I am trying to implement ridge regression in R, but the results are wrong.

$\hat\beta^{Ridge} = argmin\sum_{i=1}^N(y-\beta_0 - \sum_{j=1}^{p} x_{i,j}\beta_j)^2 + \lambda\sum_{j=1}^{p}\beta_j^2$


$RSS(\lambda) = (y - X\beta)^T(y-X\beta) + \lambda\beta^T\beta = |y|^2-2|X^Ty\beta|+|X\beta|^2 + \lambda|\beta|^2$

$dRSS(\lambda)/d\beta = -2X^Ty + 2X^TX\beta+2\lambda\beta$, so $2\beta(X^TX+\lambda I) = 2X^Ty => \hat\beta^{Ridge} = (X^TX+\lambda I)^{-1}X^Ty$

Now I want to use this in a code to get $\hat\beta$'s for Ridge regression

 y <- longley$GNP.deflator
 x <- longley[,2:ncol(longley)]
 X <- model.matrix(~as.matrix(x))
 BetaRidge <- function(lam){
         solve( crossprod(X) +
                diag(ncol(X))*lam) %*% crossprod(X,y)

     data=longley,lambda = 1)

The output is considerably different! What is wrong with the logic?

  • 2
    $\begingroup$ there is at least one error in your code and calculations: model.matrix will include an intercept, in ridge regression however you don't penalize the intercept. second thing which comes to my mind is that in penalized regression methods one often estimates the coefficients using standardized regressors (implying $\beta_0 = 0$). $\endgroup$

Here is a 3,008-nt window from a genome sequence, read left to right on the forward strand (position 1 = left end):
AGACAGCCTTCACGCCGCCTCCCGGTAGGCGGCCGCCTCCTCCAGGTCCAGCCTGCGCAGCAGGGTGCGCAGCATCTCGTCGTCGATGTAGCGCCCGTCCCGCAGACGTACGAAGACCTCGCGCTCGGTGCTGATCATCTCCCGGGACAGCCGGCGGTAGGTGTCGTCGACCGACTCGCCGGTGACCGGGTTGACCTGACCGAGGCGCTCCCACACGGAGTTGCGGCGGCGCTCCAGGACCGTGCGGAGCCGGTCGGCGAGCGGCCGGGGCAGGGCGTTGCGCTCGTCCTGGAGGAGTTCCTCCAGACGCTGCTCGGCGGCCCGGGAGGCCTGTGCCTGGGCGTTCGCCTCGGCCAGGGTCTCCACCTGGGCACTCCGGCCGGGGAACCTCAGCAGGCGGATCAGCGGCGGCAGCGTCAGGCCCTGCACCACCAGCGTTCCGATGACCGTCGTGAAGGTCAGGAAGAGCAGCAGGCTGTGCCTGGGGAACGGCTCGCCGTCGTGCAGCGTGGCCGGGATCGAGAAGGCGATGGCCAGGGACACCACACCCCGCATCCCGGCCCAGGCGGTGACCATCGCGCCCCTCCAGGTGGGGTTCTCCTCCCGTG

– BloXX
    Oct 22 '18 at 10:02
  • $\begingroup$ I had tried without intercept too, but in that way if I remember it right the difference between betas was 10 times bigger. $\endgroup$
    – user13
    Oct 22 '18 at 11:17
  • $\begingroup$ I will try to standardize then use the model. $\endgroup$
    – user13
    Oct 22 '18 at 11:19

As said in the comments:

1.) you don't penalize the intercept in ridge regression and

2.) penalized least square methods like ridge regression or lasso are most meaningful applied to standardized regressors and a centered dependent variable (to get rid of the intercept). So, internally, lm.ridge will perform it's optimization task using $X_{i,j}^*$ and $y_i^*$, where $$y_i^* = y_i - \overline{y}$$ and $$x_{i,j}^* = (x_{i,j}-\overline{x}_j)/\widehat{\sigma}_j,$$ where (in the case of lm.ridge) $$\widehat{\sigma}_j^2 = \frac{1}{n}\sum_{i=1}^n (x_{i,j}-\overline{x}_j)^2.$$

Indeed: using standardized variables, your R-Code leads to identical results (besides some minor rounding errors, coming from different inversion methods):

 BetaRidge <- function(lam){solve( crossprod(X) +diag(ncol(X))*lam) %*% crossprod(X,y)}
 y <- longley$GNP.deflator
 X <- as.matrix(longley[,2:ncol(longley)])
 X<-diag(rep(sqrt(16/15),16))%*%scale(X) #standardization such that \sum_{i}(x_{i,j}^*)^2 = n

all(round(coef(lm.ridge(y~X,lambda = 1))[-1],12)== round(BetaRidge(1),12))


of course, after estimating the coefficients you need (could!) to transform them back on their original scale.


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